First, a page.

Friday, December 26, 2014
Sunday, October 26, 2014
Nothing Beats a Box SetLesser Gnome entered the OSR RPG market with a product originally conceived as a module and quickly grew to the scale of a double ENnie nominated Old School Box Set. The Whisper & Venom box set blasted through all hopes, dreams and goals. It was a project only made possible by backers and OSR supporters.
Death & Taxes is starting out intended to be a box set not a module adventure. That goal and dream can only be exceeded by backers who support the feel of good solid metal minis, professional writing, and of course… Lloyd Metcalf Art.
>>>>>Read the full article HERE...>>>>>
Friday, October 24, 2014
Midnight Oliviah Oil Painting
16" x 20" Oils on Canvas The only oil painting of the MM-03 Adventure Module "Midnight Oliviah" to be made.
The original painting has more rich
color and subtlety than can be shown here. Oliviah is the Tavern Owner
who needs some security help to pull off her midnight auction. You will
see the adventure at Gary Con and North Texas RPG Con this year. Not to
mention all the Kickstarter backers and online purchases of the mods.
Sold unframed and ready for your gaming room. She will need a week to completely dry the finish prior to shipping.
Click here to buy now.
Thursday, October 23, 2014
The Fish Bone TavernThe rowdy sailor tavern is owned and operated by Benwar Feldintersnuff. The tavern is build directly on the fish docks of Hohm. It is a bit swarthy, there may be some cobwebs in a couple of corners and some graffiti etched into a few tables and stool, but it is mostly clean, well loved and unforgettable. To say the interior decor is eclectic would be a gross misinterpretation of gaudy gnomish delights. The Feldintersnuff family are anything but drab, even if a few are sailors and fish mongers. The tavern exterior is often changing color and advertisements. The city of Hohm and local business ordinance has restricted Benwar only being allowed to change the exterior color of his tavern once per month. The counsel has also supplied the gnome with a list of accepted colors that can be applied. The ordinance also had to include a restriction to spots, stripes, and other patterns. The interior, however is open to Benwars whims.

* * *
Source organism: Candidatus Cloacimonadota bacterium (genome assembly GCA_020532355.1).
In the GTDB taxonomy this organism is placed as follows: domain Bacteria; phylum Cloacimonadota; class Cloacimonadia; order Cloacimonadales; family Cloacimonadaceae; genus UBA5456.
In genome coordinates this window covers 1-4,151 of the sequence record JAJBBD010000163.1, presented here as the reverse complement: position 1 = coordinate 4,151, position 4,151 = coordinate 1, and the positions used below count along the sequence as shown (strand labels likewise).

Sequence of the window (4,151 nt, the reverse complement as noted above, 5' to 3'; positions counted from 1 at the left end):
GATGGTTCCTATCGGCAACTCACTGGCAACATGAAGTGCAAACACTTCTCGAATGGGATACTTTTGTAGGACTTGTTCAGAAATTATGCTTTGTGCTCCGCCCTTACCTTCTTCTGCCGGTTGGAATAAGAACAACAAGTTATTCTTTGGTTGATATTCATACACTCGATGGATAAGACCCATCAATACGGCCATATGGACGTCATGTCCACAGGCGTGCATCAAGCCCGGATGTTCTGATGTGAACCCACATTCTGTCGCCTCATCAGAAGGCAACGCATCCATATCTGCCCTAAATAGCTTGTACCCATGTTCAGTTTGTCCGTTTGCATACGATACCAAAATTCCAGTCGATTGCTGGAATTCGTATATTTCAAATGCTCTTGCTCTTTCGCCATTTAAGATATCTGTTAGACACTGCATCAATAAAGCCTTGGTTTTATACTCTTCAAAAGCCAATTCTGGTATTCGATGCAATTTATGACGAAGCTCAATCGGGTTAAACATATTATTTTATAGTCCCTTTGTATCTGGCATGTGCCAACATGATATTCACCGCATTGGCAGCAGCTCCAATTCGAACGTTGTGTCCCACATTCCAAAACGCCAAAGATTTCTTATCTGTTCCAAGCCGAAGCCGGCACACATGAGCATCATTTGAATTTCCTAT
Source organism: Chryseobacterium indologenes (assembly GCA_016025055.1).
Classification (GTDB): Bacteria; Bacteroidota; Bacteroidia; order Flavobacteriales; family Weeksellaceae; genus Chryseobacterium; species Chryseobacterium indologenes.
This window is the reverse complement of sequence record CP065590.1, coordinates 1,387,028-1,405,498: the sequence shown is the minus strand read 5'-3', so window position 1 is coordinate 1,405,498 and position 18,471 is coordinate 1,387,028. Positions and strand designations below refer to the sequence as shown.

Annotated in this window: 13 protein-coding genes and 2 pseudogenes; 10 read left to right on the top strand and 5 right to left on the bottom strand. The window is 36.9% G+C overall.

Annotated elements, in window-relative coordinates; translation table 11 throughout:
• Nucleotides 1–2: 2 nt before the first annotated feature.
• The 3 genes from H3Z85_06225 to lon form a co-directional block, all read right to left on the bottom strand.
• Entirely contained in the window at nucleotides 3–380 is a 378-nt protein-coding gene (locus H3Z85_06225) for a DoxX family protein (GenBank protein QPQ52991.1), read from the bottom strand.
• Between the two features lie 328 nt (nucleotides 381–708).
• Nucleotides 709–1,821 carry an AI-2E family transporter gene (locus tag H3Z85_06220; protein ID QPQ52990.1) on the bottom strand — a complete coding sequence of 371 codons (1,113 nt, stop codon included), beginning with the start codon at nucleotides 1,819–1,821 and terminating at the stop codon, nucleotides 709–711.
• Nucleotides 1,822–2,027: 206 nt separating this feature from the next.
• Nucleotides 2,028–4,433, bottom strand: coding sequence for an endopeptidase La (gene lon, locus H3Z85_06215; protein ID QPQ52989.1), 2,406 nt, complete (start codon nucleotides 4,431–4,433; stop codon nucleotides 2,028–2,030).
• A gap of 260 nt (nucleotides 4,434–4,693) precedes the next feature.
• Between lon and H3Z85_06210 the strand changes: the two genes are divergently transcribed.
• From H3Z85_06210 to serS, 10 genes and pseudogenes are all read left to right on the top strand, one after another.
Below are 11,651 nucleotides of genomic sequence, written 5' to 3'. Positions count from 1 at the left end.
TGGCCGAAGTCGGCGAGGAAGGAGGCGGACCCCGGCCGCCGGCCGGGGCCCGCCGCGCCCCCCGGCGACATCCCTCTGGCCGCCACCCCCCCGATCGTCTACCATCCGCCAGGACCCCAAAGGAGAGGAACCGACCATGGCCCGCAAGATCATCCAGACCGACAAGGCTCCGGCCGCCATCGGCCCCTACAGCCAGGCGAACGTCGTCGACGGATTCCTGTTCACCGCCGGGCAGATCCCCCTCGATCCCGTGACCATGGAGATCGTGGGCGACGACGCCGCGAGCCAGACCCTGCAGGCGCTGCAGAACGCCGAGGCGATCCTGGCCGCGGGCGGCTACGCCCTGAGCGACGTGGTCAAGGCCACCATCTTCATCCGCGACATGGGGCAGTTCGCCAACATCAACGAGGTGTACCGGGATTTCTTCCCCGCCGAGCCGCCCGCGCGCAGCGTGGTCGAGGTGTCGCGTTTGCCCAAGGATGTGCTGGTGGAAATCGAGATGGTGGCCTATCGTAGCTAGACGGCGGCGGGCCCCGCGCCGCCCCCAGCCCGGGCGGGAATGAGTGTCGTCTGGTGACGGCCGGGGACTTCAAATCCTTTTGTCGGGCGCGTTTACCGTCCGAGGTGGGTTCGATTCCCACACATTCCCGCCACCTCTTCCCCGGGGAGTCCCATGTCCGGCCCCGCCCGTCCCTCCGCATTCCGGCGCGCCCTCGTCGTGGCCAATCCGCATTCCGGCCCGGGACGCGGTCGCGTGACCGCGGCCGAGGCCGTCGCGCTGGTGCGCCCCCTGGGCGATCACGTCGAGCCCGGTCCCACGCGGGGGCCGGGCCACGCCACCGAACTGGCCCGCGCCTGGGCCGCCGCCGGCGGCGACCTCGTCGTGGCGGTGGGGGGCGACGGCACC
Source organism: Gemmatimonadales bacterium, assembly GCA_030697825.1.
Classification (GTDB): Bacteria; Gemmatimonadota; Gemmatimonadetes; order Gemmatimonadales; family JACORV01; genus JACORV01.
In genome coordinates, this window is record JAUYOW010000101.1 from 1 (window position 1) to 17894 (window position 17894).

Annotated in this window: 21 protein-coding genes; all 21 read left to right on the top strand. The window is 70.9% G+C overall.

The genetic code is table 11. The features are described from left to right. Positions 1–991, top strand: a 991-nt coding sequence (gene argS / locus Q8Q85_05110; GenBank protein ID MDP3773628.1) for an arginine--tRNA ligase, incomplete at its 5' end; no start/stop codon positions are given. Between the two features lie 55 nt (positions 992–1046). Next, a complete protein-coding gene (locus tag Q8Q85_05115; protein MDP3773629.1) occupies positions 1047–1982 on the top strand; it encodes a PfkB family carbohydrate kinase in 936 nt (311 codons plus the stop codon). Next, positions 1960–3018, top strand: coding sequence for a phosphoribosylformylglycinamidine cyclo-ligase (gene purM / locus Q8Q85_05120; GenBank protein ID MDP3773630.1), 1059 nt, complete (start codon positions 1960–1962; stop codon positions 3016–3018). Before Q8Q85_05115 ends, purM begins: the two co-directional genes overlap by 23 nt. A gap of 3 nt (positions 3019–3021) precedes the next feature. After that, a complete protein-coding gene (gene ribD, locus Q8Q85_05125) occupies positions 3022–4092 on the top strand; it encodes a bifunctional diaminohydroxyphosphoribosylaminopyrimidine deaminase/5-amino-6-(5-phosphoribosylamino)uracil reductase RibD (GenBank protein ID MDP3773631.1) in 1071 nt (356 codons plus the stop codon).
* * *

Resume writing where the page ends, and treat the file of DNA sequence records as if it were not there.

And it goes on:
The interior is a colorful and almost always changing. visitors should not expect the same decor with each visit. Even if those visits are only separated by breakfast and lunch. Many of the interior color designs are illusionary in nature. A few booths will adapt decor to the mood or spoken desire of the party sitting. The sailors and residents of the fish docks have come to embrace the festive brightspot on the pier known as "Fish Bone".
Benwar will frequently employ various mechanical toys, sculptures and inventions to entertain his guests. His most prized mechanical delight is a clockwork hula dancing elf maid that stands four feet tall in well lit corner. Behind her are painted various palm trees and a sunset view on a tropical beach. For a piece of copper, music plays and she swings her dancing hips for a short time. For a silver she does the same dance but encounters a 'wardrobe malfunction' of her coconut top. The sailors have come to consider it good fortune for their trip to put a silver to the elf maid and bless their own coconuts. This blessing is more told in the form of a joke or impolite comment to the maid. Captains have been known to hold their ships to port for extra hours simply to allow all hands to 'put the silver to the elf'. When departing, sailors will often call out, "It's time to put the silver to the elf!". Meaning that they are ready to depart and are hopeful for a safe prosperous journey.
Click Here to read the Full Article
If you enjoyed or found this post useful please share it with your friends.
To help support the RPG Hoard and an RPG artist / producer visit the web store for adventures, artwork, greeting cards and more!
Monday, October 20, 2014
Luck of the FeyThis magical coin effects venture slightly into the Meta-gaming realm.
The small coin is made of pure gold and usually has the likeness of a Half-Elven king on the face. No one who has ever held or used the coin can seem to recall if they recognize the king, or even too many details about the coin design. The reverse is almost always imprinted with an apple tree of some sort....